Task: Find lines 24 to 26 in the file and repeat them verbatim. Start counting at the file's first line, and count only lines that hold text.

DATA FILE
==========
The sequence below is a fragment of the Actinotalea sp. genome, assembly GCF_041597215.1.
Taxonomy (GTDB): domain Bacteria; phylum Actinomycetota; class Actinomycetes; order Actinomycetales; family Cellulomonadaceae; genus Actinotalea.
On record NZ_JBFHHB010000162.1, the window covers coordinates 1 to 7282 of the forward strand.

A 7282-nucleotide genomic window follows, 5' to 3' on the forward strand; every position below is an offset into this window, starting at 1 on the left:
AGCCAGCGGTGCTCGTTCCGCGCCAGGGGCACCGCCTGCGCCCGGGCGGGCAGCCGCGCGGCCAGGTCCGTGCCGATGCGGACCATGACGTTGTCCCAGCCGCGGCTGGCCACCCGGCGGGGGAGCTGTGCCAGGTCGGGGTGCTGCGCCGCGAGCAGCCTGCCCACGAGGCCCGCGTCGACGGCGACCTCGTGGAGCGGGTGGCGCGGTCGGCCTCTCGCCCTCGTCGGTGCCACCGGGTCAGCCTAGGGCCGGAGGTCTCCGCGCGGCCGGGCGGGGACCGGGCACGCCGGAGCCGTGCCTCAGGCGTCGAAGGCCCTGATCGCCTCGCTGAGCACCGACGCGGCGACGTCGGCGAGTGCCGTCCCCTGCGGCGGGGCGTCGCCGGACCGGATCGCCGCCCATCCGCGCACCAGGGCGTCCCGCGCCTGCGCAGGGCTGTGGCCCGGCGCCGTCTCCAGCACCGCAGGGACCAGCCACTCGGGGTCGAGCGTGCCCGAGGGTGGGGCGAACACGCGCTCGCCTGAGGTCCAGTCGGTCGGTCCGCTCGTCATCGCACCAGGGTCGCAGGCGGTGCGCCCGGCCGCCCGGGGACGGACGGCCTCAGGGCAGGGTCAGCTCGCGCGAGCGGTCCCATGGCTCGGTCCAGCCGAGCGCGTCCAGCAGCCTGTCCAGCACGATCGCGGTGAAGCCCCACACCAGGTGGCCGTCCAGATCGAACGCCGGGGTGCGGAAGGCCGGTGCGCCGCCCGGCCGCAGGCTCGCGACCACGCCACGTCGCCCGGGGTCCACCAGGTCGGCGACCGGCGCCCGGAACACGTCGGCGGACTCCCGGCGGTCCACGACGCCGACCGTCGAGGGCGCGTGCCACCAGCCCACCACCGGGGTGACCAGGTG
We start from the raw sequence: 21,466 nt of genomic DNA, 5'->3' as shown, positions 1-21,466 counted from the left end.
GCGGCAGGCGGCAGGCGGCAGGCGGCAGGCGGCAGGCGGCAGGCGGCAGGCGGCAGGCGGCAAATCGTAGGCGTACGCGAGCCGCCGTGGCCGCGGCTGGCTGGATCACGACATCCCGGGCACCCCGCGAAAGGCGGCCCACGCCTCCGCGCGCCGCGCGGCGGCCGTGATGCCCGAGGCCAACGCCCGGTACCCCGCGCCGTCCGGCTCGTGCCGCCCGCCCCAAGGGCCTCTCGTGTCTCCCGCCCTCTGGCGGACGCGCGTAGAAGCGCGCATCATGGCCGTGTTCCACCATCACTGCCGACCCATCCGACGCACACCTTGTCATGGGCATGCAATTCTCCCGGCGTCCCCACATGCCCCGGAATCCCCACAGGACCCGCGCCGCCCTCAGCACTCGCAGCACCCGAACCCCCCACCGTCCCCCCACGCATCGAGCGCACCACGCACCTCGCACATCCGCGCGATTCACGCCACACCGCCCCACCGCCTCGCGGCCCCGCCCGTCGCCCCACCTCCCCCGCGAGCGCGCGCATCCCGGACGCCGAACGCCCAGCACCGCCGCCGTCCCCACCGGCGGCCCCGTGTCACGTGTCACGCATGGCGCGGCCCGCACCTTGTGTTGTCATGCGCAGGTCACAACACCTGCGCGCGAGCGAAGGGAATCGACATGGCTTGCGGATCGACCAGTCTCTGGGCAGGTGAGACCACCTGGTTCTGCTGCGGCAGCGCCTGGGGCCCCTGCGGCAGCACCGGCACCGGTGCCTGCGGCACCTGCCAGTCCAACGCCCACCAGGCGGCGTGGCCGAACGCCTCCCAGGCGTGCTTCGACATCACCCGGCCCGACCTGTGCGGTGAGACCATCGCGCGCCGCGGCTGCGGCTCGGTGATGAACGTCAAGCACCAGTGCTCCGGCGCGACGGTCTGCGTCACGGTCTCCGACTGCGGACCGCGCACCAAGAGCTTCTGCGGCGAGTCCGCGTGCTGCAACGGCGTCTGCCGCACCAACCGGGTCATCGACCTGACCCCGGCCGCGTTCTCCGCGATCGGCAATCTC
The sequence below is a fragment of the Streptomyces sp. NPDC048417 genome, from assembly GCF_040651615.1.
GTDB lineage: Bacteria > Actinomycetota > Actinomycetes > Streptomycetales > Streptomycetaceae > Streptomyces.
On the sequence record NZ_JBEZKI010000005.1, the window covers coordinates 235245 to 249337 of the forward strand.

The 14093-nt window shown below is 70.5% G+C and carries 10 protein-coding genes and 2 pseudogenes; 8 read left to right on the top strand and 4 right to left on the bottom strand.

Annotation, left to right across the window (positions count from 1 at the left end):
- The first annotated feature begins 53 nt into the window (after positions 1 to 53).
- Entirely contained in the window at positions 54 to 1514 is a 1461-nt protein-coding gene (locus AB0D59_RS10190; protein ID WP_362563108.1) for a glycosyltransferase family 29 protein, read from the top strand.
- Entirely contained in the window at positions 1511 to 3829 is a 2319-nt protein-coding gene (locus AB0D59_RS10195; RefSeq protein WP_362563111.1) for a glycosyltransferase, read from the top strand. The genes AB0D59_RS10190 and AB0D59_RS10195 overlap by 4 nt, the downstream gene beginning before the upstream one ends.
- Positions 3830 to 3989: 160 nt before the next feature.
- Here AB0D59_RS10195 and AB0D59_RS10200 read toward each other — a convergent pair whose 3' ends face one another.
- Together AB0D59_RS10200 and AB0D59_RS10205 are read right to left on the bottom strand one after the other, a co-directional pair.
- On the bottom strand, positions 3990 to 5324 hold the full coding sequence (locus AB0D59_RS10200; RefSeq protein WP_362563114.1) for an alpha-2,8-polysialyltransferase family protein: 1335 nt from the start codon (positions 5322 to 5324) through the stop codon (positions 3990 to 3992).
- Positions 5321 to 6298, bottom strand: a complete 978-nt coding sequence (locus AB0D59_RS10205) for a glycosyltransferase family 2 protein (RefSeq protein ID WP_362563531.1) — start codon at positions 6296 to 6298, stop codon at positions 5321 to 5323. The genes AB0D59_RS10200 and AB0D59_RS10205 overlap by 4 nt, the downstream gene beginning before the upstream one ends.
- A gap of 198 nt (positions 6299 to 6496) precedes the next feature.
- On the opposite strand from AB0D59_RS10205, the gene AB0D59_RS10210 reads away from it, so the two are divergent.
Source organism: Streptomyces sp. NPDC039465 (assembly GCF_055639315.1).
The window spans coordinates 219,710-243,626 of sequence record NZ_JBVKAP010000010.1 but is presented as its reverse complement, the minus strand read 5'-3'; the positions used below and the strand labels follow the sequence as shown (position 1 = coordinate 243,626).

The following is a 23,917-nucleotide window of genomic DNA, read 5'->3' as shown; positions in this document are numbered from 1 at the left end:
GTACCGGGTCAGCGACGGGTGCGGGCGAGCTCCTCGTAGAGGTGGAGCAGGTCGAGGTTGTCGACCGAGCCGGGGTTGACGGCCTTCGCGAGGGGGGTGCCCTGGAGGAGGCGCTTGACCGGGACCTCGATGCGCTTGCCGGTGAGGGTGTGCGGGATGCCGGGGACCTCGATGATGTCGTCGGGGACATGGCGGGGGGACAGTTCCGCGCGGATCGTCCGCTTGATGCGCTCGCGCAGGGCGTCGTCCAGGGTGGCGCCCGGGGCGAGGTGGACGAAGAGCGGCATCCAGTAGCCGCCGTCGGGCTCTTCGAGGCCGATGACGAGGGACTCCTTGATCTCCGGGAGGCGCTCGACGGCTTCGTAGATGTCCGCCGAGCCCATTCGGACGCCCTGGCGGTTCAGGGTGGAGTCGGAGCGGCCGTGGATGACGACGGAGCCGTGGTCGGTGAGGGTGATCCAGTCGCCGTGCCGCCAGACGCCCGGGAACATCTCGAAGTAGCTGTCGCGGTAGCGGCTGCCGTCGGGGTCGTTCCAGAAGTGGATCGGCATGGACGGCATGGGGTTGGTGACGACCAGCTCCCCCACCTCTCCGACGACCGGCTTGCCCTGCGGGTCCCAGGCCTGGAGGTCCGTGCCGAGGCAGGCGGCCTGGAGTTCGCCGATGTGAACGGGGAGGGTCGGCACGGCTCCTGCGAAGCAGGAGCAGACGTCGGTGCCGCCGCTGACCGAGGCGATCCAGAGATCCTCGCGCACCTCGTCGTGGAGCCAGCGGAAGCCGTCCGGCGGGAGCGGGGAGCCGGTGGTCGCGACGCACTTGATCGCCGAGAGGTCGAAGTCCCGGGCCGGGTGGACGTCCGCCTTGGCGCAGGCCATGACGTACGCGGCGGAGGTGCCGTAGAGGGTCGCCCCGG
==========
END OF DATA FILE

The window spans coordinates 219,710-243,626 of sequence record NZ_JBVKAP010000010.1 but is presented as its reverse complement, the minus strand read 5'-3'; the positions used below and the strand labels follow the sequence as shown (position 1 = coordinate 243,626).

The following is a 23,917-nucleotide window of genomic DNA, read 5'->3' as shown; positions in this document are numbered from 1 at the left end:
GTACCGGGTCAGCGACGGGTGCGGGCGAGCTCCTCGTAGAGGTGGAGCAGGTCGAGGTTGTCGACCGAGCCGGGGTTGACGGCCTTCGCGAGGGGGGTGCCCTGGAGGAGGCGCTTGACCGGGACCTCGATGCGCTTGCCGGTGAGGGTGTGCGGGATGCCGGGGACCTCGATGATGTCGTCGGGGACATGGCGGGGGGACAGTTCCGCGCGGATCGTCCGCTTGATGCGCTCGCGCAGGGCGTCGTCCAGGGTGGCGCCCGGGGCGAGGTGGACGAAGAGCGGCATCCAGTAGCCGCCGTCGGGCTCTTCGAGGCCGATGACGAGGGACTCCTTGATCTCCGGGAGGCGCTCGACGGCTTCGTAGATGTCCGCCGAGCCCATTCGGACGCCCTGGCGGTTCAGGGTGGAGTCGGAGCGGCCGTGGATGACGACGGAGCCGTGGTCGGTGAGGGTGATCCAGTCGCCGTGCCGCCAGACGCCCGGGAACATCTCGAAGTAGCTGTCGCGGTAGCGGCTGCCGTCGGGGTCGTTCCAGAAGTGGATCGGCATGGACGGCATGGGGTTGGTGACGACCAGCTCCCCCACCTCTCCGACGACCGGCTTGCCCTGCGGGTCCCAGGCCTGGAGGTCCGTGCCGAGGCAGGCGGCCTGGAGTTCGCCGATGTGAACGGGGAGGGTCGGCACGGCTCCTGCGAAGCAGGAGCAGACGTCGGTGCCGCCGCTGACCGAGGCGATCCAGAGATCCTCGCGCACCTCGTCGTGGAGCCAGCGGAAGCCGTCCGGCGGGAGCGGGGAGCCGGTGGTCGCGACGCACTTGATCGCCGAGAGGTCGAAGTCCCGGGCCGGGTGGACGTCCGCCTTGGCGCAGGCCATGACGTACGCGGCGGAGGTGCCGTAGAGGGTCGCCCCGG